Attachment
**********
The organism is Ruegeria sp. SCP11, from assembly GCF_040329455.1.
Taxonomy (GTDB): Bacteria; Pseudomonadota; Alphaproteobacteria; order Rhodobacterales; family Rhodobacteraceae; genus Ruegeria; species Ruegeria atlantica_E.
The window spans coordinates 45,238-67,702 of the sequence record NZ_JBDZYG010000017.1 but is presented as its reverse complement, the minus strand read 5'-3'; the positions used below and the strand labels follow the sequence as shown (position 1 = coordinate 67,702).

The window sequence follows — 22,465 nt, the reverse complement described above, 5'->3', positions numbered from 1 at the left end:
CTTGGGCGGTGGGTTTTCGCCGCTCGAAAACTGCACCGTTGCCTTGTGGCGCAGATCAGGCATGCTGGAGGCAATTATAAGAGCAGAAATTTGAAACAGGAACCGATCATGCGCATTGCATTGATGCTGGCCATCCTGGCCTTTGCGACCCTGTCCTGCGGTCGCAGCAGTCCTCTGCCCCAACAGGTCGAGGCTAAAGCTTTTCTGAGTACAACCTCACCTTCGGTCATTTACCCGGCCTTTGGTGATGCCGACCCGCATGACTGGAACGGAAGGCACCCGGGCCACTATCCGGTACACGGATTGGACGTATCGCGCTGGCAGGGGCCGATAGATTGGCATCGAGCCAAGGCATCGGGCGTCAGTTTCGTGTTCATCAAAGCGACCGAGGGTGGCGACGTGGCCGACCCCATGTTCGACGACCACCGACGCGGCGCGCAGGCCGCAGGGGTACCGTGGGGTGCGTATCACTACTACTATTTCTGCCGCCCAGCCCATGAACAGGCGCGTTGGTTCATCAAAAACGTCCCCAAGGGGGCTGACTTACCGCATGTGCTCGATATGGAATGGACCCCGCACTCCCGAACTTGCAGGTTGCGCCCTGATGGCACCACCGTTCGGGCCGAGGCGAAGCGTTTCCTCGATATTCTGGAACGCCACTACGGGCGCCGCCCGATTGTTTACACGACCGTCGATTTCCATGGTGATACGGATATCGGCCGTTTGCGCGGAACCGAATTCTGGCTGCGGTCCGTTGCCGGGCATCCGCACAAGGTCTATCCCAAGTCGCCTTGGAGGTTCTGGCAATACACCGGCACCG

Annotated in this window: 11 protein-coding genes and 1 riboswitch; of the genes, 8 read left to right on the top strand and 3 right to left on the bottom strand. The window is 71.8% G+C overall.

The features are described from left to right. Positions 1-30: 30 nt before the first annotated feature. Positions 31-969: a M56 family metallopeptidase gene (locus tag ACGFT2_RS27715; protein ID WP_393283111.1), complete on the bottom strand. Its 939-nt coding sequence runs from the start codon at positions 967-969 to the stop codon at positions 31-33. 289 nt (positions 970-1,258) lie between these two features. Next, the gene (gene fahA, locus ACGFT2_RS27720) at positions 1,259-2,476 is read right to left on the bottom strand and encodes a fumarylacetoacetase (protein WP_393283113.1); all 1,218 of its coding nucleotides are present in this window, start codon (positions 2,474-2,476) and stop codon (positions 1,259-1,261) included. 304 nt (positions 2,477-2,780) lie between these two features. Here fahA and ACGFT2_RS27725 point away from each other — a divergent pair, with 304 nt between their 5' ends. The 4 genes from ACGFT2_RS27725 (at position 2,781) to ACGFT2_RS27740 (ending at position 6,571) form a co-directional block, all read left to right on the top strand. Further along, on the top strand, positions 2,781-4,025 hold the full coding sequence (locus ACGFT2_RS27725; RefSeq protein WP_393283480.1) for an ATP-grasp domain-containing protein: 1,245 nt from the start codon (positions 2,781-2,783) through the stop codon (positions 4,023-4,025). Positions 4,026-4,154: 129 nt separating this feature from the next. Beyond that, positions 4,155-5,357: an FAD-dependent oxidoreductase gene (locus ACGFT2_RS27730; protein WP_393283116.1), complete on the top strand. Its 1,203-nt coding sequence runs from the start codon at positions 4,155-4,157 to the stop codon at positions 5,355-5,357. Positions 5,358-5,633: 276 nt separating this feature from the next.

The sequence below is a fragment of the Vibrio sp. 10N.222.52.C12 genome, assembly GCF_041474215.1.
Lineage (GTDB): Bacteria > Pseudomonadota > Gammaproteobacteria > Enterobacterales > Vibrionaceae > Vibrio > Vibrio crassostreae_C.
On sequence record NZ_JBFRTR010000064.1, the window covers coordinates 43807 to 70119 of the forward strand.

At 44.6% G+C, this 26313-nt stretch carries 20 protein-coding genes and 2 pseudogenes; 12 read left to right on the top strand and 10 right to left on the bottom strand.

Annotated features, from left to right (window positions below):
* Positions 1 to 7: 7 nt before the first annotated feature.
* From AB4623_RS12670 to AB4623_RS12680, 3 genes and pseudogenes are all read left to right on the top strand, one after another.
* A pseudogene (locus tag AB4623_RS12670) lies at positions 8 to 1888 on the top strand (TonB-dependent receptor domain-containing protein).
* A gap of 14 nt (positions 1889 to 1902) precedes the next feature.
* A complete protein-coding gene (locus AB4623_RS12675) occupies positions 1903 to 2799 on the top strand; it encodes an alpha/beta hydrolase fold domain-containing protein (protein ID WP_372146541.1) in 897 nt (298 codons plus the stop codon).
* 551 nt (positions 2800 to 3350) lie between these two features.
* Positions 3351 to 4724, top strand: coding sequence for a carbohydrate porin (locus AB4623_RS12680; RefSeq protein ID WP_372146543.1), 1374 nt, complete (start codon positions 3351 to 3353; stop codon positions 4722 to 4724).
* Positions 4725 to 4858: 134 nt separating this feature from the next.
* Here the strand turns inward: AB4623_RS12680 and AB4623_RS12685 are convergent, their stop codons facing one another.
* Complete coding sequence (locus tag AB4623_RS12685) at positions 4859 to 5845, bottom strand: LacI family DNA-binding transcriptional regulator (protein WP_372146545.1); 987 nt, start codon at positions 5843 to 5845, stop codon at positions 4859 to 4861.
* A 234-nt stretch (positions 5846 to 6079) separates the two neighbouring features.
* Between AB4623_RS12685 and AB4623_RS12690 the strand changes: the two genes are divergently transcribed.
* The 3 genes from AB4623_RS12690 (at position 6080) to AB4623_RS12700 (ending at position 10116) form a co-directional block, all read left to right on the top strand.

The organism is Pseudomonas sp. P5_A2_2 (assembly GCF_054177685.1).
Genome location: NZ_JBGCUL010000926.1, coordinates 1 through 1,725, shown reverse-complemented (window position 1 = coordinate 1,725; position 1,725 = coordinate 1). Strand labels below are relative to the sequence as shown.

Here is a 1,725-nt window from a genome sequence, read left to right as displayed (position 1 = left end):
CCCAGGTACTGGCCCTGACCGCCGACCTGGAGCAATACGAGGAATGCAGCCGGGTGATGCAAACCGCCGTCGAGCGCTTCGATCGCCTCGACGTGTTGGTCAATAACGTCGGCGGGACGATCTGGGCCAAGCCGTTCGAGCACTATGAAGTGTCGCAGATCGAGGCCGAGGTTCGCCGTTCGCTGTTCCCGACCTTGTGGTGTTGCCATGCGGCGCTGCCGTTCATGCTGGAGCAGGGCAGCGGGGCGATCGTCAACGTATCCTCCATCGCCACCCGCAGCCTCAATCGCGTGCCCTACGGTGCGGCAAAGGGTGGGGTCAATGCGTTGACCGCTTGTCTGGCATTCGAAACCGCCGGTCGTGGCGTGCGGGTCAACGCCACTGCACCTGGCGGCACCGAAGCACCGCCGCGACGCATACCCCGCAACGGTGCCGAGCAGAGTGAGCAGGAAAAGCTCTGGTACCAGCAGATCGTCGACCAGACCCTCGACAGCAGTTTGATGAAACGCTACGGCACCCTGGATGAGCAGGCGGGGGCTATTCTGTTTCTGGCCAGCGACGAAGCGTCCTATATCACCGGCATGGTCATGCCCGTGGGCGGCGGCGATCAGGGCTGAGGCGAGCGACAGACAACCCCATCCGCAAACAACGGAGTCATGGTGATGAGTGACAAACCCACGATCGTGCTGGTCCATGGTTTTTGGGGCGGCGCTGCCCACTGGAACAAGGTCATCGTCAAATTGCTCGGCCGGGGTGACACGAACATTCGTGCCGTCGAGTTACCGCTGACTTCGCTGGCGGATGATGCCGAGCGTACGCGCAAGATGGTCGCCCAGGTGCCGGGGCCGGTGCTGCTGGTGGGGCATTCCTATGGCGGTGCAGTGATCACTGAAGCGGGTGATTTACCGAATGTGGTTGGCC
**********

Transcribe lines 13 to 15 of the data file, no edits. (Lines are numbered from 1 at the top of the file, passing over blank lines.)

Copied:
* Positions 1 to 7: 7 nt before the first annotated feature.
* From AB4623_RS12670 to AB4623_RS12680, 3 genes and pseudogenes are all read left to right on the top strand, one after another.
* A pseudogene (locus tag AB4623_RS12670) lies at positions 8 to 1888 on the top strand (TonB-dependent receptor domain-containing protein).